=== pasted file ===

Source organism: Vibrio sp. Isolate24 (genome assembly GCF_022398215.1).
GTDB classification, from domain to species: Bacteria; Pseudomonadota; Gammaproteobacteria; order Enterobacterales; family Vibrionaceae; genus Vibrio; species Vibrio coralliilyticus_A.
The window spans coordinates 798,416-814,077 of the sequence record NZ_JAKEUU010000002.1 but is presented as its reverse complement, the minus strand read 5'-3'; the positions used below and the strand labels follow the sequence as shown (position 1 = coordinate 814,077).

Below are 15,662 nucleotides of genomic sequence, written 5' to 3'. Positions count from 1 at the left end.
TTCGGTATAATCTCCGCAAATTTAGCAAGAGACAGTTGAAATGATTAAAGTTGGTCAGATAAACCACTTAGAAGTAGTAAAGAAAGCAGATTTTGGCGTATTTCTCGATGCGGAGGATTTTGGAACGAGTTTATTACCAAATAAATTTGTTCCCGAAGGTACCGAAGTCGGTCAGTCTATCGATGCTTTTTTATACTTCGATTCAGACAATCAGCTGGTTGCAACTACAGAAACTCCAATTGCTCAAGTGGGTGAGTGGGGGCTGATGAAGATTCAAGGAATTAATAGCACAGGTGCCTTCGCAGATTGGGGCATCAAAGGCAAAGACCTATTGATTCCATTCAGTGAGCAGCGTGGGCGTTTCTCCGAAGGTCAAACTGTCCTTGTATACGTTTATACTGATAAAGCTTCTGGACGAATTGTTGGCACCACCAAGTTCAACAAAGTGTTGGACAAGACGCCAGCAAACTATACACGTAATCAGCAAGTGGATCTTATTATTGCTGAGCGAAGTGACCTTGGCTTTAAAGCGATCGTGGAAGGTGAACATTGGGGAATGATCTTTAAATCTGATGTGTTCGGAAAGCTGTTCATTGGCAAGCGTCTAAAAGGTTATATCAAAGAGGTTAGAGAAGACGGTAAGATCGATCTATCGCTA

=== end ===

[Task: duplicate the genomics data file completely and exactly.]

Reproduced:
Source organism: Vibrio sp. Isolate24 (genome assembly GCF_022398215.1).
GTDB classification, from domain to species: Bacteria; Pseudomonadota; Gammaproteobacteria; order Enterobacterales; family Vibrionaceae; genus Vibrio; species Vibrio coralliilyticus_A.
The window spans coordinates 798,416-814,077 of the sequence record NZ_JAKEUU010000002.1 but is presented as its reverse complement, the minus strand read 5'-3'; the positions used below and the strand labels follow the sequence as shown (position 1 = coordinate 814,077).

Below are 15,662 nucleotides of genomic sequence, written 5' to 3'. Positions count from 1 at the left end.
TTCGGTATAATCTCCGCAAATTTAGCAAGAGACAGTTGAAATGATTAAAGTTGGTCAGATAAACCACTTAGAAGTAGTAAAGAAAGCAGATTTTGGCGTATTTCTCGATGCGGAGGATTTTGGAACGAGTTTATTACCAAATAAATTTGTTCCCGAAGGTACCGAAGTCGGTCAGTCTATCGATGCTTTTTTATACTTCGATTCAGACAATCAGCTGGTTGCAACTACAGAAACTCCAATTGCTCAAGTGGGTGAGTGGGGGCTGATGAAGATTCAAGGAATTAATAGCACAGGTGCCTTCGCAGATTGGGGCATCAAAGGCAAAGACCTATTGATTCCATTCAGTGAGCAGCGTGGGCGTTTCTCCGAAGGTCAAACTGTCCTTGTATACGTTTATACTGATAAAGCTTCTGGACGAATTGTTGGCACCACCAAGTTCAACAAAGTGTTGGACAAGACGCCAGCAAACTATACACGTAATCAGCAAGTGGATCTTATTATTGCTGAGCGAAGTGACCTTGGCTTTAAAGCGATCGTGGAAGGTGAACATTGGGGAATGATCTTTAAATCTGATGTGTTCGGAAAGCTGTTCATTGGCAAGCGTCTAAAAGGTTATATCAAAGAGGTTAGAGAAGACGGTAAGATCGATCTATCGCTA